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I have inserted two records into a table.

create table num(id int)
insert into num values(0023)
insert into num values(23)
select * from num

When I query them, they all display as 23. It means that SQL Server ignores the leading 0s. What's the mechanism behind that? How can I have SQL Server return the values as I inserted them (i.e. 0023 and 23)?

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closed as off topic by jcolebrand Mar 20 '12 at 14:57

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Why do you care about the leading zeros? If they are meaningful to your system, then id should be of type VARCHAR or similar. – Nick Chammas Mar 15 '12 at 15:17
Exactly how do you expect 0023 to be encoded in the database as something different from 23 or 023 or 0000000023? They all represent the same NUMBER. And int is a NUMBER data type. There's no place for the server to store this "leading number of decimal zeroes" value. – ErikE Mar 15 '12 at 23:57
This is a poor question, and would have been covered in any introduction to programming class. An int can never store leading zeros, because of the nature of ints. This can be solved by looking at any number of web resources. This does not need the input of a database administrator. – jcolebrand Mar 20 '12 at 14:57

0023 is not a number. It's a string. 23 is the number. SQL Server is able to recognize that those extra zeros are not needed to define the number, so it ignores them. If you want to dispaly a value as 0023 to the application, I'd suggest doing the formatting on the application side. That way the number stored in SQL Server is still a number if you want do addition, aggregation, or other calculations. If you really have to store it as '0023', you need to convert it to a character field; char, varchar, nvarchar, nchar.

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If the 0023 is string,how can I insert the value into the table which I have defined the id as int format? – user8365 Mar 15 '12 at 13:23
@user8365 - Either define id as VARCHAR or just insert 23 instead of 0023 – Lamak Mar 15 '12 at 13:47
@user8365 - You're asking if you can make SQL Server violate the domain integrity of that field. You can't. If 0023 is a string then store it as a string. If it isn't, then store it as an INT and forget about the leading zeros. – Nick Chammas Mar 15 '12 at 15:16
Exactly what @NickChammas said. You don't have any choice here. 23 is a number, 0023 is a string. If you want a number, treat it as a number. Like my answer says, if it needs to sort like a number, add, subtract, multiply, divide, etc., like a number, then it needs to be a number. No choices. No arguments. Leading zeros is just formatting. Do that in app code or somewhere. – Grant Fritchey Mar 16 '12 at 10:55
@Grant I cannot agree that the leading zeroes are just formatting. They are legitimate in any numeral system; however, 0023b10 = 23b10; so, any storage system gains some degree of compression by not encoding all the leading zeroes. So, fundamentally our questioner is asking the wrong question. Why is 0023 not an integer? It is an integer! We just don't need to encode an infinity of leading numerals to represent it as such. – ooutwire Mar 17 '12 at 0:36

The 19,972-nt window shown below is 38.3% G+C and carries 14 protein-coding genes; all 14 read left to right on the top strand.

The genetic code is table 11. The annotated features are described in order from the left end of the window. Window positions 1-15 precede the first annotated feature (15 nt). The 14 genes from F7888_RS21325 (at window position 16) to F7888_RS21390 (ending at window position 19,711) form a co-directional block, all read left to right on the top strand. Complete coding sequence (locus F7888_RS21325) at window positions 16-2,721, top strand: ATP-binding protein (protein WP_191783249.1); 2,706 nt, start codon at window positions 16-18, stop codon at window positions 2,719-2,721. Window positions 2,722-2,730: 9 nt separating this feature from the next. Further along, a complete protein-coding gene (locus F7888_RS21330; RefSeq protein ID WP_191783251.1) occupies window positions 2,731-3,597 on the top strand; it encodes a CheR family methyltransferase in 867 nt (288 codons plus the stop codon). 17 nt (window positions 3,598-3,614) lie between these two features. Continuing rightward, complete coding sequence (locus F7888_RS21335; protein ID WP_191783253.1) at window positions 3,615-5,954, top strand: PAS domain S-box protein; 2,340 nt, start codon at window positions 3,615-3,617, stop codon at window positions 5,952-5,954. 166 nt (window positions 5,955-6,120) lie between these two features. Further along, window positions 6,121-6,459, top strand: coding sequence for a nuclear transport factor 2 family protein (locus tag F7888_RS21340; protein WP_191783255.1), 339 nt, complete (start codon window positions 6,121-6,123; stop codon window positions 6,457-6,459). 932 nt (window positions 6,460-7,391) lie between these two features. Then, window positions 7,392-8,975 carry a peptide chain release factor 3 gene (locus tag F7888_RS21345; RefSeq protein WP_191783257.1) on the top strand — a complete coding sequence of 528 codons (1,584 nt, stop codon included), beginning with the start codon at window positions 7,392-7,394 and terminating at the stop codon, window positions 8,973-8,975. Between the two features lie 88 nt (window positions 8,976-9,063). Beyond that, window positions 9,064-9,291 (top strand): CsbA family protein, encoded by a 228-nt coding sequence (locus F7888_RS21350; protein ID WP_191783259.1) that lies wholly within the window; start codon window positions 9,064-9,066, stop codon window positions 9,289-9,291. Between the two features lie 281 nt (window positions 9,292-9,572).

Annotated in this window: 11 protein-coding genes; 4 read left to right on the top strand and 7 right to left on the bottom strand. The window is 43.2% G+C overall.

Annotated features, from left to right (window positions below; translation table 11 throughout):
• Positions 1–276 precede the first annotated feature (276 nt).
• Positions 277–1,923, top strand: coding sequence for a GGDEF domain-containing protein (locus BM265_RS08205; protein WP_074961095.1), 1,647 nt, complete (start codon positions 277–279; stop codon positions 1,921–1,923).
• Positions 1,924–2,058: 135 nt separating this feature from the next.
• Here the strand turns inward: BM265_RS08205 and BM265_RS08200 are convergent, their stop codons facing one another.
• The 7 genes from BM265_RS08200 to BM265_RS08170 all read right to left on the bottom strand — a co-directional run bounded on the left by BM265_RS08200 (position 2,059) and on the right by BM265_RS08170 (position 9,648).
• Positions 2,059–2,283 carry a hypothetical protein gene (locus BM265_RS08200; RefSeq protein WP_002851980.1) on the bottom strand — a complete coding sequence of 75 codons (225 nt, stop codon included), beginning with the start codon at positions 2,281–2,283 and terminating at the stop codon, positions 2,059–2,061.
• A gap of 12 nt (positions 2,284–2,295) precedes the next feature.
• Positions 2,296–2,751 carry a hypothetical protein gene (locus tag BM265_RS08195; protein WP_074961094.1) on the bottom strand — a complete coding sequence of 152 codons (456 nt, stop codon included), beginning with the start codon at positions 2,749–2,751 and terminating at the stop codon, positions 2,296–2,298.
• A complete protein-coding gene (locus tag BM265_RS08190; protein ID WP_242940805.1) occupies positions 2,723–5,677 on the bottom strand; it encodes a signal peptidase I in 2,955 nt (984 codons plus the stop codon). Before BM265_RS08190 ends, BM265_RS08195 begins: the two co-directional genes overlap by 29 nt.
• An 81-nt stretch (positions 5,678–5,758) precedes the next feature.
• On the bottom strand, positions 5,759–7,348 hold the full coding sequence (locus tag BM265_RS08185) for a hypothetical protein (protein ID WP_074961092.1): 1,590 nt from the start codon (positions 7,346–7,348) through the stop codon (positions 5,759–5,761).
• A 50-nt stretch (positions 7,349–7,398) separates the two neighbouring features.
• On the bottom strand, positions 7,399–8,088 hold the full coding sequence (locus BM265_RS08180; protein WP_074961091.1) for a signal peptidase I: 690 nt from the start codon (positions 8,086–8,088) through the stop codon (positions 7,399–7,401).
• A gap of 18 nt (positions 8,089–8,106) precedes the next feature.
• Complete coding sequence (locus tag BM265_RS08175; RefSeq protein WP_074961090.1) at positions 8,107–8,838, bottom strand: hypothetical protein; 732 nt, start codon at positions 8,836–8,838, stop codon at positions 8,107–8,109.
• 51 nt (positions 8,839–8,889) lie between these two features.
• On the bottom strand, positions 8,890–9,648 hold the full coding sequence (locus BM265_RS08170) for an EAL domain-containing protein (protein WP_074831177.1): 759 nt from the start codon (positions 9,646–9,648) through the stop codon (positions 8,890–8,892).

It was already said in other answers that 00023 is a number; I just want to add that you can use computed columns to show that number using custom format. For example,

create table num_table(id int not null primary key identity(1,1),
num int, leading_zeros smallint,
constraint chk_leading_zero_nonnegative check (leading_zero>=0),
num_formatted as replicate('0',coalesce(leading_zeros,0)) +cast(num as varchar(10)));
insert into num_table(num,leading_zeros) values(23,2) ;
select num_formatted from num_table; -- output '0023'
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Good point, absolutely worth noting. – Grant Fritchey Mar 16 '12 at 10:57

0023 is a number but the int and other number data types do not store leading zeroes since there is no mathematical reason to do so.

If you need to store leading zeroes use a string data type like, char, varchar etc

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If we assume that INT is fixed-length (like 32 bits) and binary notation is used for storing them, then leading zeroes are indeed stored. But they are not displayed in the output. – ypercubeᵀᴹ Mar 15 '12 at 15:35
@ypercube - Right, but the number of leading zeros is simply what's required to fill the 32 bits (as opposed to user-definable). – Nick Chammas Mar 15 '12 at 15:38
@Nick: Yeah, no argue there. I think the point is NOT whether or not leading zeroes are stored. It's whether two versions of the same number can be stored in the datatype, one with and one without leading zeroes. – ypercubeᵀᴹ Mar 15 '12 at 15:41
But this makes no sense. Two decimal leading zeroes has absolutely no relation to the number of leading zeroes in a 32-bit integer. Consider the decimal number 15--this only takes one digit in hexadecimal, F. They already have a different number of "leading zeroes." 2147483647 is 10 digits, but in hex that's only 7FFFFFFF or 8 digits. – ErikE Mar 16 '12 at 0:00
Fundamentally, one must consider the mathematical numeral system which we are this case decimal (base 10). 23 is a decimal number; it is 0x1000 + 0x100 + 2x10 + 3 = 23. In octal, it is 2X8 + 3 and so on. So, to say to the storage engine, "store 23 with two leading zeroes" is not useful, since it merely encodes the same final result, that is 23. SQL Server does not ignore your zeroes, it merely returns to you a decimal value equal to the number which you inserted, i.e., 0023 or 23. – ooutwire Mar 17 '12 at 0:30

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